In the coming year, the EU intends to spend more money on the energy transition and on dealing with the consequences of the Ukraine war. Shortly before midnight on Monday evening, negotiators from the EU Parliament and the member states agreed that around 186 billion euros can be planned for 2023, as Czech Deputy Finance Minister Jirí Georgiev announced. If they hadn't reached an agreement before midnight, the EU Commission would have had to present a new budget proposal.
EU Parliament President Roberta Metsola welcomed the agreement. “Now is the time to boost our economy. To stay united,” Metsola wrote on Twitter shortly after the agreement.
According to the budget committee in Parliament, more than one billion euros from the community budget will also be spent on the current crises, including the consequences of the war in Ukraine and the further recovery from the Corona crisis.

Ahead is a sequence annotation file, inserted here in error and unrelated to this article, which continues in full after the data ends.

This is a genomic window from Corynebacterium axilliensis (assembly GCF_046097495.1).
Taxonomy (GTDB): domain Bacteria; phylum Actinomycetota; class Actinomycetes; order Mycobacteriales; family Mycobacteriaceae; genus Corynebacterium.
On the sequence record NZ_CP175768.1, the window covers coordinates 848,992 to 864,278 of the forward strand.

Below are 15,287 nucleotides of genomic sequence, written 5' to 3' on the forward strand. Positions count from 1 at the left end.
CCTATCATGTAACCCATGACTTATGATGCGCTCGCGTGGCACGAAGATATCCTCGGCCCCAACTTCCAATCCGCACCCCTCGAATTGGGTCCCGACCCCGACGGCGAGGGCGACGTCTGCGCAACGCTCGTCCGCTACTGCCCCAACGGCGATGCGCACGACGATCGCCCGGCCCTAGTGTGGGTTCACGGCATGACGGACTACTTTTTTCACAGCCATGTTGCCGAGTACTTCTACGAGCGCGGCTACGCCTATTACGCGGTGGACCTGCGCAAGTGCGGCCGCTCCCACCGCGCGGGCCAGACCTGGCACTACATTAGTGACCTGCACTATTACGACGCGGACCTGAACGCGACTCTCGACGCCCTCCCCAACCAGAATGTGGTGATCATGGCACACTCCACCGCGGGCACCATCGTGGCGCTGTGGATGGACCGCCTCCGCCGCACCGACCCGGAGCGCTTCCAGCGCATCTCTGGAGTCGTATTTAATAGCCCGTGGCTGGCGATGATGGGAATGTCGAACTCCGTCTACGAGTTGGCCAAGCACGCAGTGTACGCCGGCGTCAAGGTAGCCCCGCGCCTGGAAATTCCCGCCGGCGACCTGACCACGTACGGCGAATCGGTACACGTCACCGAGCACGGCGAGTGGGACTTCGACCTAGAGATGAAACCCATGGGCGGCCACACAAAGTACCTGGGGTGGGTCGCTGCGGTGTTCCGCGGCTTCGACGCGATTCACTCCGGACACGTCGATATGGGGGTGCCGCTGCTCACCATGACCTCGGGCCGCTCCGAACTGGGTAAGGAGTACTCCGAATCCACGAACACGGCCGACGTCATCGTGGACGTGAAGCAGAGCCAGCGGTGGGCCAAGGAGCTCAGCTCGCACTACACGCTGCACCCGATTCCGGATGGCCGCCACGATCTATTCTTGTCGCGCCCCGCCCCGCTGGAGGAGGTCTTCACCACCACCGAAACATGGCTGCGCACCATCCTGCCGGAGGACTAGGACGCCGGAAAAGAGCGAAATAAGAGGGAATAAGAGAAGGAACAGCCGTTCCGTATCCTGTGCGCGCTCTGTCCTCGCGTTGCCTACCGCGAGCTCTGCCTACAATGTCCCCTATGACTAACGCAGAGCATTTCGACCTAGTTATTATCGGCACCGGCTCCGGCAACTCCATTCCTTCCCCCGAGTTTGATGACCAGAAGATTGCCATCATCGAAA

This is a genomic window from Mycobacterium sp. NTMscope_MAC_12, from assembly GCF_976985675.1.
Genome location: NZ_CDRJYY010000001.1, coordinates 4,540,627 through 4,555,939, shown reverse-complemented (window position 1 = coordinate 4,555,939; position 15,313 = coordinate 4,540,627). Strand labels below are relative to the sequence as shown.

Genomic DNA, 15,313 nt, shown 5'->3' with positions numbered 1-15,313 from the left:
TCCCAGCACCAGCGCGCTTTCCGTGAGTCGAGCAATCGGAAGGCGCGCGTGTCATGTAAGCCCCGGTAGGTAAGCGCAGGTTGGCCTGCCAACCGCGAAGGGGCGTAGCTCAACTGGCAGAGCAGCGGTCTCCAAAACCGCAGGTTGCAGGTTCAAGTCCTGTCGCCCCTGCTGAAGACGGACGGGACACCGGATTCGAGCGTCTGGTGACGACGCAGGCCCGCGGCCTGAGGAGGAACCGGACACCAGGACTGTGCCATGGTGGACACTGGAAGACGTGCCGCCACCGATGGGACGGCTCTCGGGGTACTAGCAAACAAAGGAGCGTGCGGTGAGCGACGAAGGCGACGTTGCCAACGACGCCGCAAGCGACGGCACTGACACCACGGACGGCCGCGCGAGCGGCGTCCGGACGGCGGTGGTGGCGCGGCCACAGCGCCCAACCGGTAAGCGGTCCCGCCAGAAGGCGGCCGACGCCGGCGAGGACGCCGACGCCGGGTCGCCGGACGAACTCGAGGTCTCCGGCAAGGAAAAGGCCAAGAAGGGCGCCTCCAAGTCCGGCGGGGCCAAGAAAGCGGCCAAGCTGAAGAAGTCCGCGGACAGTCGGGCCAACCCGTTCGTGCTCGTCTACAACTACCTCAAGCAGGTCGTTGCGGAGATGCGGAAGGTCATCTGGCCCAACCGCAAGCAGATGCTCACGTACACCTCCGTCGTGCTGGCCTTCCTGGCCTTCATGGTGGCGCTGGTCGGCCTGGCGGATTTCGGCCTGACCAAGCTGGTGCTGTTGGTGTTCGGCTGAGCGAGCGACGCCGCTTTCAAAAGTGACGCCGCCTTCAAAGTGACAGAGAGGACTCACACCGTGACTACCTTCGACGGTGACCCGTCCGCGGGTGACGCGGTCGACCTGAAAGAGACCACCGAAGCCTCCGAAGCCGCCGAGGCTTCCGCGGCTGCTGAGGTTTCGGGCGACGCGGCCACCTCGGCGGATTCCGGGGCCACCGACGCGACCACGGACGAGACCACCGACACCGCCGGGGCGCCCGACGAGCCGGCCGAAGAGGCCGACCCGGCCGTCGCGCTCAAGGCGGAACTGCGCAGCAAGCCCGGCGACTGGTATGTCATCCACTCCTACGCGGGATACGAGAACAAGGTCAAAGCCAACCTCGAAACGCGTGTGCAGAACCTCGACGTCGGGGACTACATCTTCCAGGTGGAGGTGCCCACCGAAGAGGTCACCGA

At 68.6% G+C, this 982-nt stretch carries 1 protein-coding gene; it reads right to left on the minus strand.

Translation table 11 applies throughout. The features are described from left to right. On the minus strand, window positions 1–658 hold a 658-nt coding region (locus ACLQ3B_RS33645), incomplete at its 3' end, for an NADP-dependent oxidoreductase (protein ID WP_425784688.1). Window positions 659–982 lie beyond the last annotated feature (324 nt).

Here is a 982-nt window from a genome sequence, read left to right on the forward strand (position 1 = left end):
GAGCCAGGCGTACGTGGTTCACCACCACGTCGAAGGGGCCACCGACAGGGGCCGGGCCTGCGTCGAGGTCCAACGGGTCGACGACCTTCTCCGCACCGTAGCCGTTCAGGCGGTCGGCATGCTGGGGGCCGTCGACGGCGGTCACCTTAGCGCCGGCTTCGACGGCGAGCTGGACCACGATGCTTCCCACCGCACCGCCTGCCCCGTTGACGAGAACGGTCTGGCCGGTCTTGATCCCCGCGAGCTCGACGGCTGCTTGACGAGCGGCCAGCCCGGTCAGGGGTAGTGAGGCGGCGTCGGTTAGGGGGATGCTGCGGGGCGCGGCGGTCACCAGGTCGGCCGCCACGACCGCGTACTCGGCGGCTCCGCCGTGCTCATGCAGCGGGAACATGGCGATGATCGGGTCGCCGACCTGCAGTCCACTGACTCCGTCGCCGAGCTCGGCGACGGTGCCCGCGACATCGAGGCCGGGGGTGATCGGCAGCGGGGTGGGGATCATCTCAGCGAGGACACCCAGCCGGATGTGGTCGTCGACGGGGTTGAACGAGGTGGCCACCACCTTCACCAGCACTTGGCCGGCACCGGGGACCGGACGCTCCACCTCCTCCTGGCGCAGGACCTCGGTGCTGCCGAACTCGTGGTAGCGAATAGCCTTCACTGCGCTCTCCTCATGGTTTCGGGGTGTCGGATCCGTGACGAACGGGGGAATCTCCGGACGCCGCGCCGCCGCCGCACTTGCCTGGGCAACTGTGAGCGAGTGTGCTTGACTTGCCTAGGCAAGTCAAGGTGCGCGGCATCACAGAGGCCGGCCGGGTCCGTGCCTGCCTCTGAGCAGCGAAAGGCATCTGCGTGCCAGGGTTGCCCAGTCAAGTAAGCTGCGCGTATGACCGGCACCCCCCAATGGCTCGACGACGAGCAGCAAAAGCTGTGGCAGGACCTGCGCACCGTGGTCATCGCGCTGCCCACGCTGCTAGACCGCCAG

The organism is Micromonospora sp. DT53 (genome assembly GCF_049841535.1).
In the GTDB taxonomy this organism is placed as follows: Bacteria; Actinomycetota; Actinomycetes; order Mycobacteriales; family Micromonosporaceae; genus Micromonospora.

Basically, the negotiations were about the question of how much money can be planned for 2022. The EU Parliament had called for 187.3 billion euros to be made available next year. The EU countries wanted to provide a little less – 183.95 billion. That was just below the proposal of EU budget commissioner Johannes Hahn for 185.6 billion euros.
In order for the budget for 2023 to be implemented, the agreement still has to be confirmed in a plenary session of Parliament and by a Council of Ministers. However, this is considered a formality.